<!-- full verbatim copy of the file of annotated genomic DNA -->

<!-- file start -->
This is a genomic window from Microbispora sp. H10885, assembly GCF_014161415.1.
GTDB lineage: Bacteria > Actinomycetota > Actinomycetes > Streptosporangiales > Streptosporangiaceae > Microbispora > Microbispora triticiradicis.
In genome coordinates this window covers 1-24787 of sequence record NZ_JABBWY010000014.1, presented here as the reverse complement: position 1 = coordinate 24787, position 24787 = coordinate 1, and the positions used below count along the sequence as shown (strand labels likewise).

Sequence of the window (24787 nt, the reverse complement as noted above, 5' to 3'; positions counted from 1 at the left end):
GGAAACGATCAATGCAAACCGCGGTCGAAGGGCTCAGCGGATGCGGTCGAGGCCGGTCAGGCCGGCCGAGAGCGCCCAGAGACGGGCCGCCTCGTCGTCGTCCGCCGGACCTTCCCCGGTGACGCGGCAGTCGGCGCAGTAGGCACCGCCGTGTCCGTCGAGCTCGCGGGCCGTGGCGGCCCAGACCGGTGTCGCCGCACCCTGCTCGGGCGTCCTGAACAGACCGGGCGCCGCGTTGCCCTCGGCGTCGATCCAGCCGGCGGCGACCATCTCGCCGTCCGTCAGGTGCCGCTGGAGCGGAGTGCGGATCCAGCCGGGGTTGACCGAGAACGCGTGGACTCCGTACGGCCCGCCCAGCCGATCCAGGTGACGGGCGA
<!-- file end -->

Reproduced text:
This is a genomic window from Microbispora sp. H10885, assembly GCF_014161415.1.
GTDB lineage: Bacteria > Actinomycetota > Actinomycetes > Streptosporangiales > Streptosporangiaceae > Microbispora > Microbispora triticiradicis.
In genome coordinates this window covers 1-24787 of sequence record NZ_JABBWY010000014.1, presented here as the reverse complement: position 1 = coordinate 24787, position 24787 = coordinate 1, and the positions used below count along the sequence as shown (strand labels likewise).

Sequence of the window (24787 nt, the reverse complement as noted above, 5' to 3'; positions counted from 1 at the left end):
GGAAACGATCAATGCAAACCGCGGTCGAAGGGCTCAGCGGATGCGGTCGAGGCCGGTCAGGCCGGCCGAGAGCGCCCAGAGACGGGCCGCCTCGTCGTCGTCCGCCGGACCTTCCCCGGTGACGCGGCAGTCGGCGCAGTAGGCACCGCCGTGTCCGTCGAGCTCGCGGGCCGTGGCGGCCCAGACCGGTGTCGCCGCACCCTGCTCGGGCGTCCTGAACAGACCGGGCGCCGCGTTGCCCTCGGCGTCGATCCAGCCGGCGGCGACCATCTCGCCGTCCGTCAGGTGCCGCTGGAGCGGAGTGCGGATCCAGCCGGGGTTGACCGAGAACGCGTGGACTCCGTACGGCCCGCCCAGCCGATCCAGGTGACGGGCGA